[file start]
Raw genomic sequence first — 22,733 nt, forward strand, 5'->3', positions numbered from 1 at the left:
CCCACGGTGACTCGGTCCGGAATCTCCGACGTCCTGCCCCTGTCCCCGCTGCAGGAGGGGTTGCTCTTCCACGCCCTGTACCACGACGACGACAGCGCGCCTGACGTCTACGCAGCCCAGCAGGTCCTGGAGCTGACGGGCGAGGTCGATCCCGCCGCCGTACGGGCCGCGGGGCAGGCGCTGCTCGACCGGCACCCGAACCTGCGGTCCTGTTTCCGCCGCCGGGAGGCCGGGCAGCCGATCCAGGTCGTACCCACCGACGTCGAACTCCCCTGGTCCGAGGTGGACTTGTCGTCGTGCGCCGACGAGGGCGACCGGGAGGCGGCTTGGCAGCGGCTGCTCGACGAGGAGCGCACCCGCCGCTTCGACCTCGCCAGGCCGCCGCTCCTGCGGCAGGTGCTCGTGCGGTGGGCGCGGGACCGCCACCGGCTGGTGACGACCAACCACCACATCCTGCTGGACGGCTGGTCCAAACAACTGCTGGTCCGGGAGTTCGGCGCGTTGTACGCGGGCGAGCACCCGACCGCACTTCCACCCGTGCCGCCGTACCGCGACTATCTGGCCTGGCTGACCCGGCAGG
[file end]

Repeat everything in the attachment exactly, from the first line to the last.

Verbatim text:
Raw genomic sequence first — 22,733 nt, forward strand, 5'->3', positions numbered from 1 at the left:
CCCACGGTGACTCGGTCCGGAATCTCCGACGTCCTGCCCCTGTCCCCGCTGCAGGAGGGGTTGCTCTTCCACGCCCTGTACCACGACGACGACAGCGCGCCTGACGTCTACGCAGCCCAGCAGGTCCTGGAGCTGACGGGCGAGGTCGATCCCGCCGCCGTACGGGCCGCGGGGCAGGCGCTGCTCGACCGGCACCCGAACCTGCGGTCCTGTTTCCGCCGCCGGGAGGCCGGGCAGCCGATCCAGGTCGTACCCACCGACGTCGAACTCCCCTGGTCCGAGGTGGACTTGTCGTCGTGCGCCGACGAGGGCGACCGGGAGGCGGCTTGGCAGCGGCTGCTCGACGAGGAGCGCACCCGCCGCTTCGACCTCGCCAGGCCGCCGCTCCTGCGGCAGGTGCTCGTGCGGTGGGCGCGGGACCGCCACCGGCTGGTGACGACCAACCACCACATCCTGCTGGACGGCTGGTCCAAACAACTGCTGGTCCGGGAGTTCGGCGCGTTGTACGCGGGCGAGCACCCGACCGCACTTCCACCCGTGCCGCCGTACCGCGACTATCTGGCCTGGCTGACCCGGCAGG